The first reactions that can counteract the transport of radiation out of the star as gravitational collapse raises the core's temperature and density are the reactions that convert hydrogen into helium. The next set of reactions that can occur as the temperature rises converts helium into carbon and other light elements with nuclei composed of multiple helium nuclei. Further increases in temperature initiate carbon fusion, and then oxygen fusion. These reactions continue until either the core becomes gravitationally stable from the degeneracy pressure of electrons, after which it is a cooling degenerate dwarf star, or until the core collapses into either a neutron star, which has a high-density equilibrium configuration radically different from the iron equilibrium that characterizes lower-density cores, or a black hole, in which the core configuration is unobservable and the subject of very speculative and esoteric research.

Uncertainty in Nuclear Fusion

Nuclear fusion rates are expressed in terms of cross sections. The cross section can be thought of as a disk of a particular area centered on one of the two nuclei involved in a fusion process. If the other nuclei moving in a strait line perpendicular to this disk hits the disk, then a reaction occurs. If it does not, then no reaction occurs. This is a convenient abstract representation of the interactions among nuclei that allow a simple calculation of the reaction rate for a given density and temperature. The cross section for a reaction is a function of both temperature and density.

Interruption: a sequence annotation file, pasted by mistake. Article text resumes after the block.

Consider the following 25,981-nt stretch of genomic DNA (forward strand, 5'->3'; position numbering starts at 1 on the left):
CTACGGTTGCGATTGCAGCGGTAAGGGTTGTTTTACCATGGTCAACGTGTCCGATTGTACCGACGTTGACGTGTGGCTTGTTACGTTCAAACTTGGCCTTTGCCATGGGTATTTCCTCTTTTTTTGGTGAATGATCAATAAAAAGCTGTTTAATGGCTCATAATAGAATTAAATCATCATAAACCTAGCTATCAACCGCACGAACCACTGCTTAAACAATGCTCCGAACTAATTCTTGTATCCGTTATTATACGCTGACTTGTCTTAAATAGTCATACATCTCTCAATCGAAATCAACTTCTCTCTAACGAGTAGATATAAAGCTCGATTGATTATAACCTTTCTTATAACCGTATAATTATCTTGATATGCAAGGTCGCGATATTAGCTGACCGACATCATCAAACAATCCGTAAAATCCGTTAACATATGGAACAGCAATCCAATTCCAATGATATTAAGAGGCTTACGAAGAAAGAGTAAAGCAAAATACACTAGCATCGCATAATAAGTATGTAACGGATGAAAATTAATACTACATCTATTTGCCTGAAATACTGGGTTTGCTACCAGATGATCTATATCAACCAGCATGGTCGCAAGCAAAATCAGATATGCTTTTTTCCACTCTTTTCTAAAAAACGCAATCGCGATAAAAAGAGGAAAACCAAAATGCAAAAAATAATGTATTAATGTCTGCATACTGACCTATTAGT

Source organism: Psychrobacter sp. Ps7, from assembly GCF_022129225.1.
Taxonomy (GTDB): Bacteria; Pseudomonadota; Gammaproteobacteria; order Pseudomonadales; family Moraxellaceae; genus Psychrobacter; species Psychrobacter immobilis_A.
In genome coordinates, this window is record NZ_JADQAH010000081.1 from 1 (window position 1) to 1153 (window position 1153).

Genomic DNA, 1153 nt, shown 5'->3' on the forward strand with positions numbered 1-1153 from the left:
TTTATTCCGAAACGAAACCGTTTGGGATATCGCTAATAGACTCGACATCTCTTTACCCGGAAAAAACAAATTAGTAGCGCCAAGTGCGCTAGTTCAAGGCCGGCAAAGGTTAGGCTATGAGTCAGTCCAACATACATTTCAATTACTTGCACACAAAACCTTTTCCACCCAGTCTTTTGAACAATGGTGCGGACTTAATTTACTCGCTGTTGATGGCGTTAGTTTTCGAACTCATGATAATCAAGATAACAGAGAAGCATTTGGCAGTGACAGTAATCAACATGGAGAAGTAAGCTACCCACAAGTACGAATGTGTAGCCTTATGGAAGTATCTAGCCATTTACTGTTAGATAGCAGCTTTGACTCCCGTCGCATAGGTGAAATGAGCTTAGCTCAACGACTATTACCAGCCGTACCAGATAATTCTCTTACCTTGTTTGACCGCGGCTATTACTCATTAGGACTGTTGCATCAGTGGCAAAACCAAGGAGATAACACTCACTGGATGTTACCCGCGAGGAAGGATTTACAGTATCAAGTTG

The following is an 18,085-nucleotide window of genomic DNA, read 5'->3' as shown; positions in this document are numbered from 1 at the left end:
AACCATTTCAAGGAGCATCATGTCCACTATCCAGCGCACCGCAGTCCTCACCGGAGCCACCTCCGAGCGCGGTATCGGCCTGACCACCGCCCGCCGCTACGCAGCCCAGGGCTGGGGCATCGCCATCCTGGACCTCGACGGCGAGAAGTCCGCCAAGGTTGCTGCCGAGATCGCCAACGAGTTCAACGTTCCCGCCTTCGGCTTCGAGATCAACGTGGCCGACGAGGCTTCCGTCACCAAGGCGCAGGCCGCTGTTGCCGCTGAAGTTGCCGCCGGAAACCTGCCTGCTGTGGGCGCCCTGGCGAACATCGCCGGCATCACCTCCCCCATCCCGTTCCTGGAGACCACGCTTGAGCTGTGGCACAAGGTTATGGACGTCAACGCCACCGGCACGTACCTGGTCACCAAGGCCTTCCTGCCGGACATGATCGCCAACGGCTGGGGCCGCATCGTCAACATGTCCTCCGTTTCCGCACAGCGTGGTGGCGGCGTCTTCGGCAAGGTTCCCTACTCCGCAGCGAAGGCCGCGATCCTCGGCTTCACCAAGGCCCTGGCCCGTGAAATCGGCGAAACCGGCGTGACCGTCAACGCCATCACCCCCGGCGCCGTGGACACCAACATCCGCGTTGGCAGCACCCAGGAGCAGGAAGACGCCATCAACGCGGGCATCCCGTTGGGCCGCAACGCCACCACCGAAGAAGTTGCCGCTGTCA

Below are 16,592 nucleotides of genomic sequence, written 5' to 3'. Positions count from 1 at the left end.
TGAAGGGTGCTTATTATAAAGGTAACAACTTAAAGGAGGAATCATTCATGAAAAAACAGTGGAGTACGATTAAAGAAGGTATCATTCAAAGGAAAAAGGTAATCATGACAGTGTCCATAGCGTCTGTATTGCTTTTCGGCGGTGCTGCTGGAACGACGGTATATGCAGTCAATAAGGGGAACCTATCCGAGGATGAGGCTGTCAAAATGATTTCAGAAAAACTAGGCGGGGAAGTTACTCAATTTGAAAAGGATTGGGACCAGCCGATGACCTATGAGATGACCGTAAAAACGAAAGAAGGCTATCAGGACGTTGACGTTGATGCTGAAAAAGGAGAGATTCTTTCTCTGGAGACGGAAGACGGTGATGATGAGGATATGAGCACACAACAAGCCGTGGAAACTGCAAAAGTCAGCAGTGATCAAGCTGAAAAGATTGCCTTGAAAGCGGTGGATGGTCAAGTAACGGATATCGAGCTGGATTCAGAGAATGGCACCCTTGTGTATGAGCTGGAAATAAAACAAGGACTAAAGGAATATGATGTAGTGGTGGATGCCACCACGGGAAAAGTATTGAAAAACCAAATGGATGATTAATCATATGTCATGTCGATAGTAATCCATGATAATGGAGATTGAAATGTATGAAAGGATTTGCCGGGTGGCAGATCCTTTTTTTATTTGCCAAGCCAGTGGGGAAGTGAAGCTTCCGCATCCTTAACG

Determining the cross section of the nuclear reactions occurring in stars is done in the laboratory. This work is difficult, and involves some extrapolation, because the density found in stars cannot be achieved in the laboratory. The electrons at the core of a star shield a nucleus's electric field. They act as match makers to the nuclei, enabling two nuclei to approach without immediately repulsing each other. This increases the cross section from what it is in the low-density laboratory environment.

The other difficulty is that despite the massive amounts of energy released by the stars, reaction rates necessary to produce these luminosities are very small. In the laboratory, cross sections are measured at the energies for which they are large, and then they are extrapolated to the energies characteristic of the sun.

1 The unit of energy MeV stands for mega electron volt, or one million electron volts. The photons that appear as visible light have an energy of one electron volt. One MeV corresponds to 1.6 × 10-6 ergs of energy and to 11.6 billion degrees of temperature.